Business Briefs – August 27, 2018

Hotel Security in Vegas, Elsewhere Hasn’t Earned U.S. Backing

LAS VEGAS (AP) – Hotels in Las Vegas and across the U.S. have beefed up security to prevent a terror attack but their systems haven’t received federal protections from lawsuits if one still happens. That’s despite other crowded places like stadiums and concert venues getting those safeguards. An expert says the constant flow of people at hotels may pose a challenge. It comes as MGM Resorts International is trying to avoid paying out for lawsuits over the deadliest shooting in modern U.S. history.

JetBlue Is Raising Fees on Baggage and Ticket Changes

DALLAS (AP) – JetBlue breaks with larger U.S. airlines by pushing checked-bag fee to $30, also raises charge for changing a ticket. Travelers will be watching to see if American, Delta and United match the increases. Airline fees have taken off since 2008, when American Airlines introduced a $15 checked-bag fee to offset high fuel prices. Last year, U.S. carriers raised $7.4 billion from checked bags and ticket changes or cancellations.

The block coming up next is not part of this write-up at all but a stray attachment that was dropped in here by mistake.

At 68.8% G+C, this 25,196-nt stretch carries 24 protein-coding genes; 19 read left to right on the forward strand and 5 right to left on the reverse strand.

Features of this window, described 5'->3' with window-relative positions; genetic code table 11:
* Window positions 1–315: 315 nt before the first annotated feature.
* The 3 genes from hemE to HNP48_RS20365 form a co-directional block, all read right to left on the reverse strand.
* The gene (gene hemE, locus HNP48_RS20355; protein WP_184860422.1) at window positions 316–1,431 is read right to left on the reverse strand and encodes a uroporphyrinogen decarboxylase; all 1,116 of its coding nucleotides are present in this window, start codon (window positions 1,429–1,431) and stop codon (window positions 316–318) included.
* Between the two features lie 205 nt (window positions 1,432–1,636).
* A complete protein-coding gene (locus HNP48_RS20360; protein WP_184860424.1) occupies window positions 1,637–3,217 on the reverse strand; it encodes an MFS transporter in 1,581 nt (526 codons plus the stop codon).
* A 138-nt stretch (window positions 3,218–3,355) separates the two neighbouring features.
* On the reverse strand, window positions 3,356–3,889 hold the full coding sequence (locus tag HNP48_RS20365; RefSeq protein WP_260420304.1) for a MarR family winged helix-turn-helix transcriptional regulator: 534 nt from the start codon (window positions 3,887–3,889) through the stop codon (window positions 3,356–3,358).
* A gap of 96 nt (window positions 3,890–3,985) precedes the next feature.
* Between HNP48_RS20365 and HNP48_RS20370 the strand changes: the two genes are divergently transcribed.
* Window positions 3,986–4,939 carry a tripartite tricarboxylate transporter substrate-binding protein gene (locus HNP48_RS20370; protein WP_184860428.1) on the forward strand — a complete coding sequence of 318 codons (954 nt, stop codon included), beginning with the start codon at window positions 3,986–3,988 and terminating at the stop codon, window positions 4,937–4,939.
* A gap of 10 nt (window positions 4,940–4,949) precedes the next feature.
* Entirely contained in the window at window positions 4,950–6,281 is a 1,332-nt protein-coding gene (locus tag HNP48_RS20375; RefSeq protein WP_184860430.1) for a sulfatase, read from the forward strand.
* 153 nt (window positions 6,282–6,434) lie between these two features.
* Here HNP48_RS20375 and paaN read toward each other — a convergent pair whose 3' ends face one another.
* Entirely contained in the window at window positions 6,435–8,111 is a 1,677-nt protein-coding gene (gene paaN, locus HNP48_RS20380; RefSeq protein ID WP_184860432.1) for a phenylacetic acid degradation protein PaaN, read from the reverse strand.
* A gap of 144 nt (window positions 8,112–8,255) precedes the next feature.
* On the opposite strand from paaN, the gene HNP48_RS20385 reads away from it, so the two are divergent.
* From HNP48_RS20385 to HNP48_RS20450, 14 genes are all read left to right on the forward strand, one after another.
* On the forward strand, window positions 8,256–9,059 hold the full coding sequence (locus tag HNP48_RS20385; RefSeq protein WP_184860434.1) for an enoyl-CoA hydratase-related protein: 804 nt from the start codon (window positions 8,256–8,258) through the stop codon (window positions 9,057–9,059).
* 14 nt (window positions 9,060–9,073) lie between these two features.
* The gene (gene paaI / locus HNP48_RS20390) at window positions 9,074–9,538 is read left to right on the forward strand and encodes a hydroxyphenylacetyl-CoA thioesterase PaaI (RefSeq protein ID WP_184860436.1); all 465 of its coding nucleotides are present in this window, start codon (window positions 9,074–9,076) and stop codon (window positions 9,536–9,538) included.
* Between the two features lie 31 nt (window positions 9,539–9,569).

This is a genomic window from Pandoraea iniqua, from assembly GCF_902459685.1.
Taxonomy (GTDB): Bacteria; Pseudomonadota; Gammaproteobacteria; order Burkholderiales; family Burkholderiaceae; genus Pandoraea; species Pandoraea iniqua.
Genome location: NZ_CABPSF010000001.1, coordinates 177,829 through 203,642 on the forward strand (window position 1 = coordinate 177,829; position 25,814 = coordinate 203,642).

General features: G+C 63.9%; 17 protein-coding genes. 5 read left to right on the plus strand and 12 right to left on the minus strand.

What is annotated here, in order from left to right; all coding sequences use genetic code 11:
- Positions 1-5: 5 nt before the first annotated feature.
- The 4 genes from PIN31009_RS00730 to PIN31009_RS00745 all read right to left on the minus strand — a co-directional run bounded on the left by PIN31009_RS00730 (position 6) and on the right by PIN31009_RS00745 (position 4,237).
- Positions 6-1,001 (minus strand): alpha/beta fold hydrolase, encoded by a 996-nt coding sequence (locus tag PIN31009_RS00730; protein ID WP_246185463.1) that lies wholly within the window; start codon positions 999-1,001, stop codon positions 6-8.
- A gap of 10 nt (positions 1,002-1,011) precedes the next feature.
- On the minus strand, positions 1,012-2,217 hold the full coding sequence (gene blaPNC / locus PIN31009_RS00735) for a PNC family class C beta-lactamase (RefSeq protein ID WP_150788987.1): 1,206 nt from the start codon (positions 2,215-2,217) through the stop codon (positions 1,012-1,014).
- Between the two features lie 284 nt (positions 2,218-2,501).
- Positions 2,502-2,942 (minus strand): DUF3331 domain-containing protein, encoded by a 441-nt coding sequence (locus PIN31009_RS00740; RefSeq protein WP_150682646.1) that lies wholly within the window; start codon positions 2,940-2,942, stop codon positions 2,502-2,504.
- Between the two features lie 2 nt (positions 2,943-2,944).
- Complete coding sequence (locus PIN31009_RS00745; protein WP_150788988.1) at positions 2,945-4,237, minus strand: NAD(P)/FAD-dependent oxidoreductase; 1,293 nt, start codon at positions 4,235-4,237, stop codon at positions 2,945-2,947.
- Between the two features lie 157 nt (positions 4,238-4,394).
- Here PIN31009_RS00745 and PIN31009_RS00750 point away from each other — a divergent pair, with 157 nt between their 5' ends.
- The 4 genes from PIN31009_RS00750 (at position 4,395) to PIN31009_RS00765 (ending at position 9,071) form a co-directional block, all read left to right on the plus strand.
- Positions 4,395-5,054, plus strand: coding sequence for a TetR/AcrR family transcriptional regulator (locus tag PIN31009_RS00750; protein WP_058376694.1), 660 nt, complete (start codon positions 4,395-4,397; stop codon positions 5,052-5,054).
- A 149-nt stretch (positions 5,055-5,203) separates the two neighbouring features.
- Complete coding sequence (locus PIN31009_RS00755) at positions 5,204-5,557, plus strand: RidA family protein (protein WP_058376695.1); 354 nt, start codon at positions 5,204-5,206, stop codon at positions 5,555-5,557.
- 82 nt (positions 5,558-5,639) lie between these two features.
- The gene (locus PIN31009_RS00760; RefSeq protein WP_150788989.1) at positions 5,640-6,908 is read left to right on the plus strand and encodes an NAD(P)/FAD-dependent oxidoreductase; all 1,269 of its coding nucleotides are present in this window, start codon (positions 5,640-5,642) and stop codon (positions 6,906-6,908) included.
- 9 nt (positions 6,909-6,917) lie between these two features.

Disney Offers 46 Percent Raises, Could Use More Part-Timers

ORLANDO, Fla. (AP) – Walt Disney World would be able to use more part-time workers, and it would take longer for new workers to transfer jobs under a proposed contract that also would increase starting minimum wage by at least 46 percent over three years, to $15 an hour. New details emerged Monday about the contract proposal Disney World’s unionized workers will vote on next week. The proposed deal covers more than half the Florida resort’s 70,000 workers.

China Disputes Latest U.S. Tariffs At World Trade Organization

GENEVA (AP) – China is challenging the latest round of U.S. tariffs against Chinese goods through the World Trade Organization.

The Chinese government on Monday formally requested “dispute consultations” with the United States over the Trump administration’s imposition of $16 billion in tariffs on Chinese goods last week. China has responded with similar taxes on U.S. goods.

Its request to the World Trade Organization opens a 60-day period for the two countries to hold talks.

China already is holding talks with the U.S. about its previous tariffs on both Chinese steel and aluminum products and over alleged Chinese violations of U.S. intellectual property protections.

All told, the administration is preparing tariffs on $200 billion in Chinese products. China has vowed to retaliate on American goods worth $60 billion.